How efficient and scalable your program really is?
Big O, this is really an important topic to deal with. You can barely see an interview without this topic.
And this is a concept that will last for a long time in a developer’s world. Whether you are a senior developer who is coding for a long time or a beginner just getting started, this is an indispensable concept to know about.
Not only this helps in an interview but also plays a vital role in how you write programs.
So let me start by sharing a small experience which led myself in learning Data Structures & Algorithms in a practical approach.
A few days back, I participated in my first ever Google Code Jam: an online coding competition where you will be given a set of problems to find a solution. And I was just qualified for the First Round. There were 3 problems to solve within 2.30 hours. I was sure that I won’t be able to solve all but at least wanted to solve one. So I tried to solve one of them but most of my attempts resulted in a Time Limit Exceeded Error (There were some wrong answers too..).
And this was because of my solution not being in a proper algorithmic way.
What caused that TLE Error?
Well. The answer is simple. It was because of an imperfect Big O. I have been using so much nested loops which caused the program to run exponentially as the data set became larger and larger. And this is where I realized the importance of Data structures & Algorithms. If I had followed the right approach, I could have saved most of the time and also my program would have been perfect. Hence I started with learning Big O, the first step in mastering data structures & algorithms.
By the way, In the end, I didn’t even complete one of them in Round 1. LOL :)
Enough of my stuff. let’s begin. But before we start, I want to ask you a question.
How will you define a Good Code?
Say there are 2 friends Tim & Tom where both of them have a solution to a problem. In this case, how can we know whose code is better? The answer is, there are 2 things that make a code good, better and best. They are
In this article, we will discuss scalability as Big O falls into this category. So how do we measure scalability? To understand that better, let’s say we have a function which finds earth in an array of planets.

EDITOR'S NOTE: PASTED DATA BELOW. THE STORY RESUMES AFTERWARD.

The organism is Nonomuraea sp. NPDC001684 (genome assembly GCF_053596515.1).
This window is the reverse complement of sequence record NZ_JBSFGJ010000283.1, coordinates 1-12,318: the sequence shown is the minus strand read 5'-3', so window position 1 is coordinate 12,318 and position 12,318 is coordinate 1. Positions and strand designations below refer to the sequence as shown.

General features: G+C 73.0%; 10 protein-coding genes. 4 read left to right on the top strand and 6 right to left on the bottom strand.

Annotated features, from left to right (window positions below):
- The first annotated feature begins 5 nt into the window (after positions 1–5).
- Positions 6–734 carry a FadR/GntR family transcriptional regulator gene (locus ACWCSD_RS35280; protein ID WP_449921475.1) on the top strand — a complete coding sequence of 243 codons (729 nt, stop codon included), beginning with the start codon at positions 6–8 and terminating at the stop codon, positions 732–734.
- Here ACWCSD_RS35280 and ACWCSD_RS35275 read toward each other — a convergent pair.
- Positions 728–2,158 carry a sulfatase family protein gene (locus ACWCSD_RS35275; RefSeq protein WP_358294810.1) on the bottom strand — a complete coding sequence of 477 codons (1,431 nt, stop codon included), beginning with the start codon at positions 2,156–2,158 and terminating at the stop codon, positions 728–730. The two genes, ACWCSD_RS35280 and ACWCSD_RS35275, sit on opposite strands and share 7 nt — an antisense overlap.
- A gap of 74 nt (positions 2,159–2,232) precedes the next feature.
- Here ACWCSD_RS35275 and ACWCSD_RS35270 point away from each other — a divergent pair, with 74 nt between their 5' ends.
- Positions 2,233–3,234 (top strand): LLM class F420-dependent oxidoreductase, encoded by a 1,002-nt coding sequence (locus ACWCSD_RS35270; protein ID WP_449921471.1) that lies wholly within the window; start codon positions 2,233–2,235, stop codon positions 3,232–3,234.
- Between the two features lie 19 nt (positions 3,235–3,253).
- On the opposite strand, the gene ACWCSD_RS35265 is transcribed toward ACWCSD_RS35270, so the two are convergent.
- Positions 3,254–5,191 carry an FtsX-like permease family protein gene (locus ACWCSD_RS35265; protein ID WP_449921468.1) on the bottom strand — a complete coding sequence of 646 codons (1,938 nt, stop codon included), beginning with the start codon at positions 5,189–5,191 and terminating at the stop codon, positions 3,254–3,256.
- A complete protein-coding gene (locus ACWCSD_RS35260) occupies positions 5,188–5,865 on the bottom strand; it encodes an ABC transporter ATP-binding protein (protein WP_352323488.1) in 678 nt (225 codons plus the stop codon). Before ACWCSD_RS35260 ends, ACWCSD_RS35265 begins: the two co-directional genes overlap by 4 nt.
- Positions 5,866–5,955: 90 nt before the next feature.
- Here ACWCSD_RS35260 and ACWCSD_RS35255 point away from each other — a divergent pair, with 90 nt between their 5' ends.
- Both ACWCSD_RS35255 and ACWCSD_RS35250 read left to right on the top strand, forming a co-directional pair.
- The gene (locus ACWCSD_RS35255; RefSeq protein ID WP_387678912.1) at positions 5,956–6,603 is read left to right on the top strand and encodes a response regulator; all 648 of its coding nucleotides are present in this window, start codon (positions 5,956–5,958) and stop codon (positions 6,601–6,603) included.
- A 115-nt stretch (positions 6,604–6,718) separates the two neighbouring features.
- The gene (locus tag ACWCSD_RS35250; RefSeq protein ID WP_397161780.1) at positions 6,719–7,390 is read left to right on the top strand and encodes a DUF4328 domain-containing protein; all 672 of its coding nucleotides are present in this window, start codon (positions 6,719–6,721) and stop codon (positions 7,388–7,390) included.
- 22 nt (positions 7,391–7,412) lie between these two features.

For the above function, let’s measure its scalability in terms of time complexity by knowing how much time it took to run.
Note that scalability is measured in terms of both Time Complexity & Space Complexity. But for now, let’s stick with time complexity alone.
But what if there are more than 10,000 elements in the array. The time would increase but not that significantly, right?. Computers are very fast today. But there may be a slight difference in the time every time you run the program.
And that depends entirely on how fast is your computer’s CPU, what programs are already in use etc..
So if we were to apply this methodology to Tim and Tom’s code, can we say that Tim’s code(4 milliseconds) is better than Tom’s(6 milliseconds) since it took 2 milliseconds lesser to run? No, that’s not a correct way to judge. As said earlier, the time may vary depending on other external factors like what CPU you use, what are the other programs that are running simultaneously? etc..
Okay. then how do we measure it?
The answer is Big O.
So what is Big O?
Big O is a way to measure how efficient your program is. As said earlier everyone can write a solution to a problem provided sufficient time like Tim and Tom, right? So the thing here is, how well our program performs during a runtime. Does it become complex on increasing the input? And this is what most of the top tech giants like Google, Amazon, etc will look for.
So Big O is the language we use to define how long does a function/algorithm take to run.
We can use Big O to compare two different algorithms like Tim and Tom’s code & say which one is better regardless of their computer’s performance. And an algorithm can have the following different Big O’s.
This may seem complex but it becomes easier to understand as we go further.
From the chart above, you can see the number of operations increases significantly on increasing the elements in some cases [O(n!), O(2^n), O(n²)]. And the number of operations remains almost the same in some cases [O(log n), O(1), etc.].
And this is how we define a good code in terms of time complexity using Big O. We definitely don’t want our algorithm/function to stay in the red area as you can see it’s horrible.
Whenever we define scalability in terms of time complexity using Big O, we simply mean,
When the input grows bigger and bigger, how much our algorithm slows down. The lesser it slow’s down, the better it is like the green & yellow regions.
So, from now on, instead of using performance.now() to calculate the time, we will use Big O to measure the number of steps an algorithm needs as the input increases.
And we will learn how to calculate Big O?, what are O(n), O(1), etc? in the next article as this is already pretty long. I don’t wanna stuff too much in a single article. So let’s get back in the next article :)
By the way, all this knowledge came from Andrei. A very good instructor of mine and many other students. Any claps here are dedicated to him :)